make glad my fragile soul so I can see life whole
and bring hope to all on earth.

God who keeps the universe by the truths of living love,
make strong that love in me so I can set it free
and bring peace to all on earth.

I am grateful for the tune’s minor key and gentle phrases.  I am grateful for the spaces in the lyrics for fear, anger, sadness, and vulnerability.

Today, that is enough.

May each of you find gentleness and space for all your emotions. Take care of yourself, beloveds.

Titles are deceiving…

View the starry realm of heaven,
shining distant empires sing.
Skysong of celestial children
turns each winter into spring, turns each winter into spring.

Great you are, beyond conception,
God of gods and God of stars.
My soul soars with your perception,
I escape from prison bars, I escape from prison bars.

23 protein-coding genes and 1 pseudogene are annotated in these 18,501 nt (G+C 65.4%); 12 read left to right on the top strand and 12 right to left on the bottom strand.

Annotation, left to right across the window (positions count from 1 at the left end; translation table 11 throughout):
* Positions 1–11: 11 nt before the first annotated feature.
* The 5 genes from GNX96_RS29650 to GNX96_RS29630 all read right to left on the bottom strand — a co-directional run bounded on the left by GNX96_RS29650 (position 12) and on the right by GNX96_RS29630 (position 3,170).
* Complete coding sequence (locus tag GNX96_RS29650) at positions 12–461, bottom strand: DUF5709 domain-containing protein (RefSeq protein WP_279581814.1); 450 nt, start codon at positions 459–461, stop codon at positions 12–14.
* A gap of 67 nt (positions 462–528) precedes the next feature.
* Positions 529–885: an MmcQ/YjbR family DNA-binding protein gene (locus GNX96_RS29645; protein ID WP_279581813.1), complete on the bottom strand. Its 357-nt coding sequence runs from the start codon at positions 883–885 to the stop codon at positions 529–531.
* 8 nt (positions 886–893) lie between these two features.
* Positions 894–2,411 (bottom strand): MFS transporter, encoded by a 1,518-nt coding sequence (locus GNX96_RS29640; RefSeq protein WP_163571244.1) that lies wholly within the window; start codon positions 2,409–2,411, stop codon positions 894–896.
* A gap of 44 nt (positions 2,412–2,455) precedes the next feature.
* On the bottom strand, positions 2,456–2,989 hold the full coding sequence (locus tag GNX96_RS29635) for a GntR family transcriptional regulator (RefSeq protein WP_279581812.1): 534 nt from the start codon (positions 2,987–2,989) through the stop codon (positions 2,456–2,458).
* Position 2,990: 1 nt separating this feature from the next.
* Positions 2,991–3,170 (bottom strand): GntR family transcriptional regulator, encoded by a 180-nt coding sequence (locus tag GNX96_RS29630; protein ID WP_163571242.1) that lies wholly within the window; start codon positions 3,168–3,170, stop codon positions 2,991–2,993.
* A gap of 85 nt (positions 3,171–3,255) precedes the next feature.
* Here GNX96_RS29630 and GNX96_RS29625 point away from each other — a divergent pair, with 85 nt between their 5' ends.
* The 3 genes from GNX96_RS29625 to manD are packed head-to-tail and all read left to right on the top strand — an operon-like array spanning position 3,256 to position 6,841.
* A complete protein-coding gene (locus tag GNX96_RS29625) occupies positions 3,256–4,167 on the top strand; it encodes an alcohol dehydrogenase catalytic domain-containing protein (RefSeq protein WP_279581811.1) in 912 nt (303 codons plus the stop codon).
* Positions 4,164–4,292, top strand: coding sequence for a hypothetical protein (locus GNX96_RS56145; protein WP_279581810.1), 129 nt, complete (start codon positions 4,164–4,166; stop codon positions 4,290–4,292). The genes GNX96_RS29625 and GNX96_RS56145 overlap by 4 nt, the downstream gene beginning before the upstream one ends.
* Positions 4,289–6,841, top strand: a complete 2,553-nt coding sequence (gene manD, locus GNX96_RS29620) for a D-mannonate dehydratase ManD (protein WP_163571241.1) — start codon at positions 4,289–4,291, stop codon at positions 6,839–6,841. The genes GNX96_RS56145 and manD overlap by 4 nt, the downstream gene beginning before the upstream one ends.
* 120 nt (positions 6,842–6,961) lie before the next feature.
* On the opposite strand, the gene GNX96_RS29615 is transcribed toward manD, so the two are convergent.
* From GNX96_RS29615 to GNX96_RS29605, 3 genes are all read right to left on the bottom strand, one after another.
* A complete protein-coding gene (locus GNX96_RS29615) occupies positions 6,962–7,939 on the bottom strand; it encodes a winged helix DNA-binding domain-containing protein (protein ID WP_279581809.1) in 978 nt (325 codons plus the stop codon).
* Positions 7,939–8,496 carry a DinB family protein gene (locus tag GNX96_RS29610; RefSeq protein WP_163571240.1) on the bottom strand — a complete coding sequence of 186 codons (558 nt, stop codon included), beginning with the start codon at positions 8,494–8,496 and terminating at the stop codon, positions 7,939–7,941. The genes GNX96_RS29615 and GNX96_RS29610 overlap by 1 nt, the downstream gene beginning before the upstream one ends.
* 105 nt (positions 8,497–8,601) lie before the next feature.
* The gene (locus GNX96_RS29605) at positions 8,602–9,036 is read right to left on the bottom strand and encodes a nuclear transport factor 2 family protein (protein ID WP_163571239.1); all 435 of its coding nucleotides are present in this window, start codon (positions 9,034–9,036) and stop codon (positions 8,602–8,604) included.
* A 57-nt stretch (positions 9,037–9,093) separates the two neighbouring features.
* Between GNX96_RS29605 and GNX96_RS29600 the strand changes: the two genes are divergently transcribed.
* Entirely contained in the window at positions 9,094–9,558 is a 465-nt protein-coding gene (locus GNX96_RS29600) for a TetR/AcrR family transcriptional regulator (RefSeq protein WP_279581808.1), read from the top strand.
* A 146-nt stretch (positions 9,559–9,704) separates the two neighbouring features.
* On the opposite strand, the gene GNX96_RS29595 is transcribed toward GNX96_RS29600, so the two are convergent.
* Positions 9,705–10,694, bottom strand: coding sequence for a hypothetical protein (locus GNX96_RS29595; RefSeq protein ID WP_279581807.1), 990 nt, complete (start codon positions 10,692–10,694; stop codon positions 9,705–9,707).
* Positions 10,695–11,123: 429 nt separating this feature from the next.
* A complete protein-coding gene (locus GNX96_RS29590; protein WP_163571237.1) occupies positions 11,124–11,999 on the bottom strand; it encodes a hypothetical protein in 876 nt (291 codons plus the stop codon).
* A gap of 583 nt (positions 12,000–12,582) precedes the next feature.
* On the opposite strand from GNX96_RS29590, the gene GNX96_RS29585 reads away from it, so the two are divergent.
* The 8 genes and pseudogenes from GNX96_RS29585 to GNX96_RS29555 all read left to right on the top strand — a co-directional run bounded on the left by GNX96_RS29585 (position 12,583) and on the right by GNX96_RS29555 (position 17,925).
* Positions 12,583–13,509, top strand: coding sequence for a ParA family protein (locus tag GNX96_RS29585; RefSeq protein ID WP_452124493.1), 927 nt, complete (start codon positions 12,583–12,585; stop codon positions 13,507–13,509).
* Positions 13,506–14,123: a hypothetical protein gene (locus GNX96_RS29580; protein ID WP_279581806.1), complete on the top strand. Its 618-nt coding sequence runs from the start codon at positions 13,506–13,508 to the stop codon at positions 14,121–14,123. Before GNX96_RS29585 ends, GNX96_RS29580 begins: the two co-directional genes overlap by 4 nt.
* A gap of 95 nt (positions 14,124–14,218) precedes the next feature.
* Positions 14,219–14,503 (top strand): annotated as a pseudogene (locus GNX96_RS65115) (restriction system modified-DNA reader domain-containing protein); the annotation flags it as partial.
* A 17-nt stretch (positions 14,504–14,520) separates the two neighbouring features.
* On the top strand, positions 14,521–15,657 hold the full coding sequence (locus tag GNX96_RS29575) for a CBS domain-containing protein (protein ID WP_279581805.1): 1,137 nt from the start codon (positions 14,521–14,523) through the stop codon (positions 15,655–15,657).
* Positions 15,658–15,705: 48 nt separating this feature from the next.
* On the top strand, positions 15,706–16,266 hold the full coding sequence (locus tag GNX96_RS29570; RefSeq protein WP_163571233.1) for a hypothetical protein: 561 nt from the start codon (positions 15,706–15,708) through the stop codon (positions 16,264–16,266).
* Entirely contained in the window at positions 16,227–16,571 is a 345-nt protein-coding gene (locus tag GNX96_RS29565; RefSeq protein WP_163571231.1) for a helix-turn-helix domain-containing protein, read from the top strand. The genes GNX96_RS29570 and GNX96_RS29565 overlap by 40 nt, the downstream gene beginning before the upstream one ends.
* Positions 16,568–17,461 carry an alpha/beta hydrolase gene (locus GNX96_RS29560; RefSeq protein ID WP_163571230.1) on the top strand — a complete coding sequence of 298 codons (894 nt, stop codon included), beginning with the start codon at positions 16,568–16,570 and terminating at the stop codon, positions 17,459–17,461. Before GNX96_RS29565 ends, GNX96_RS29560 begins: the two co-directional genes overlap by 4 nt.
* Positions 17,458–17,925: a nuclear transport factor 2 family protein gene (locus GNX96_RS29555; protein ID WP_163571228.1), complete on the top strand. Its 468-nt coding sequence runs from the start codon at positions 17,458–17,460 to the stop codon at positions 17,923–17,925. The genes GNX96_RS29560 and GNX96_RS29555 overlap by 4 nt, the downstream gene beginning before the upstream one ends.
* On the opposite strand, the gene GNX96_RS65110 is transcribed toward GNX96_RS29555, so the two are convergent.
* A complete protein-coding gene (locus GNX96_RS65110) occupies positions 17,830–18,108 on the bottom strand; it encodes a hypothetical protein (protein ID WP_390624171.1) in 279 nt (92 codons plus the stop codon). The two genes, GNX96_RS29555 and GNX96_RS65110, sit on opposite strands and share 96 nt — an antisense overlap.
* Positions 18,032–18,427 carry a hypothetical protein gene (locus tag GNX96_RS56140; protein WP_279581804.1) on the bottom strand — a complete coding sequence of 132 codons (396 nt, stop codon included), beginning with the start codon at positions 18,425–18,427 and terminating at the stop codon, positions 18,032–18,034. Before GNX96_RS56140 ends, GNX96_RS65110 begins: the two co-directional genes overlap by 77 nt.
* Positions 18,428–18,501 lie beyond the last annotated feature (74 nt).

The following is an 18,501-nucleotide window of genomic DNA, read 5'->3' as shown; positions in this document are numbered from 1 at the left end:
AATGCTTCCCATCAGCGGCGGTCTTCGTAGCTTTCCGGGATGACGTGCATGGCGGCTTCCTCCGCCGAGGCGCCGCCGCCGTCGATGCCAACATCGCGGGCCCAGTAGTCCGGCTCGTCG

You, the One within all forming
in my heart and mind and breath,
you, my guide through hate’s fierce storming,
courage in both life and death, courage in both life and death.

Life is yours, in you I grow tall,
seed will come to fruit I know.
Trust that after winter’s snowfall
walls will melt and Truth will flow, walls will melt and Truth will flow.

I have never sung this hymn. I have never really even paused to read the lyrics. I think once or twice I have noticed that it was written by notable Unitarian minister and martyr Norbert Capek. But I’ve easily flipped past, because we’ve got so many “ooo, look at God in nature” hymns already.

Mea culpa.

Sure, the first verse is lovely and nature filled. But this second verse… “my soul soars with your perception; I escape from prison bars.” And the verses after… “courage in both life and death”… “trust that after winter’s snowfall walls will melt and Truth will flow.”


A look to the bottom of the page – the tune is called Dachau. And I remember this, from the Dictionary of Unitarian and Universalist Biography: